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Hospital, litigation survey closes with no suprise results

IDABEL, OK- McCurtain Memorial Hospital launched a survey recently across the county to poll local residents on their views of the need for a hospital in the county, where a new hospital should be built, how residents feel the current hospital is going, and their views on the 2% lodging tax litigation. The results are in an no-one is .

"We've heard repeatedly that this community needs and wants a new hospital," Brian Whitfield, the hospital's president and CEO said on Thursday morning. "This survey was launched to gauge the communities feelings on a wide range of questions related to the hospital and litigation," he said, "and it is clear, this delay in getting a new hospital is not popular across the county."

The survey began by asking voters whether they believed that the county needed a hospital at all. Again, no surprise to anyone, 92% of participants said "yes," the county certainly needs a hospital. Equally to no surprise, 77% of respondents said that they did vote "yes" for the new in November 2022.

In November 2022, the question to build a new hospital and pass a 2% lodging tax was presented to voters and 65% of voters in McCurtain County voted "yes." In fact, the measure passed in all 30 precincts of the county - including the area of Hochatown, where the legal challenges to the measure originated.

It is interesting to note that the question on where to build the hospital and whether voters supported the county commissioners' decision to spend over $2 million on land at the Idabel Airport was seemingly a near 50/50 split. An equal 55% of participants in the survey said the hospital should be built on the current property at 1301 E. Lincoln Road in Idabel - yet, the same 55% said that they supported the county's decision to buy the land.

Asked whether voters believed the current hospital operations is headed in the right direction, 81% said "yes," and when asked if they would support a new ballot measure to pass a 2% lodging tax should it be necessary, 83% of respondents said "yes."

Of those surveyed, 90% of all participants said that they do not believe the litigation filed by Hochatown incorporators, such as mayor Dian Jordan, was in the best interest of McCurtain County. One local resident who sent the hospital a message about this question said, "It is very clear that Hochatown is fueled by greed, lead by a person who is hell-bent on seizing power and control and if [she] cannot get her way, I assure you - we're all going to pay."

Of those who participated in the survey, 92% said they are registered voters.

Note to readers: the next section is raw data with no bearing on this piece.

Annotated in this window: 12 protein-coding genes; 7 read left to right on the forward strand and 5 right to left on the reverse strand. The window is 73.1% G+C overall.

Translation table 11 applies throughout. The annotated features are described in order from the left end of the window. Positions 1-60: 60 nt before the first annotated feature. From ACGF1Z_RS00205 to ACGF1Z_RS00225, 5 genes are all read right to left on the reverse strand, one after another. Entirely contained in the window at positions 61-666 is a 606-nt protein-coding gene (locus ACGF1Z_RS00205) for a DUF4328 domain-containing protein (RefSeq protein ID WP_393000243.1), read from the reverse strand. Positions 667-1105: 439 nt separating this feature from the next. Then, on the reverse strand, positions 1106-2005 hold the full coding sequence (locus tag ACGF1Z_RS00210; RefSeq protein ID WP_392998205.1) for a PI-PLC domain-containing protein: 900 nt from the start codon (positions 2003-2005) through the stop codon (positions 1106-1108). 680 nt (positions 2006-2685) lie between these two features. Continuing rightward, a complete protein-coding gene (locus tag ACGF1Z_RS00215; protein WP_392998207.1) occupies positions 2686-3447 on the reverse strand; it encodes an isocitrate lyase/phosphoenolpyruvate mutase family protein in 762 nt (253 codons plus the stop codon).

The vote to pass a 2% lodging tax was passed in November 2022. Just over two months later, in January 2023, Hochatown, by and through a Tulsa, Oklahoma man, filed a lawsuit alleging that the ballot was invalid and that the tax should not be collected. Specifically, the lawsuit alleged that the county failed to publish the ballot in a newspaper for four consecutive weeks as required by Oklahoma law. The lawsuit claimed that residents who voted simply did not know what they were voting for, how much the hospital was going to cost tax payers, and for how long.

Shortly after the suit was filed, the man who was named as the lone plaintiff in the case, asked that his name be removed and he asked to withdraw from the case. It took no time, however, for Hochatown incorporators to find another plaintiff and began courting Michael Cathey, the owner of Vonderosa Properties, LLC. Cathey, a Texas man with a few cabins in the Hochatown area, only appeared at one hearing last year and that was only due to a subpoena requiring his attendance.

In July 2023, the case was before Judge Emily Maxwell and she was to decided whether the Plaintiff's (Cathey / Vonderosa Properties, LLC) had stated a claim or not, and, whether the tax was valid. Maxwell ruled that the new tax was valid and ruled in favor of the county and hospital. That decision headed immediately to the Oklahoma Supreme Court.

Today, the case sits with the Oklahoma Supreme Court and final responses and filings are due today, February 29. It is unclear how long before a decision mights be reached in the case. Meanwhile, the hospital and county residents continue to be deprived of a new hospital.

A separate lawsuit is pending in McCurtain County, currently. New filings are expected in that case this week and it, too, surrounds the 2% lodging tax question. The hospital will release a public statement about that case once the filings are prepared and filed with the court.

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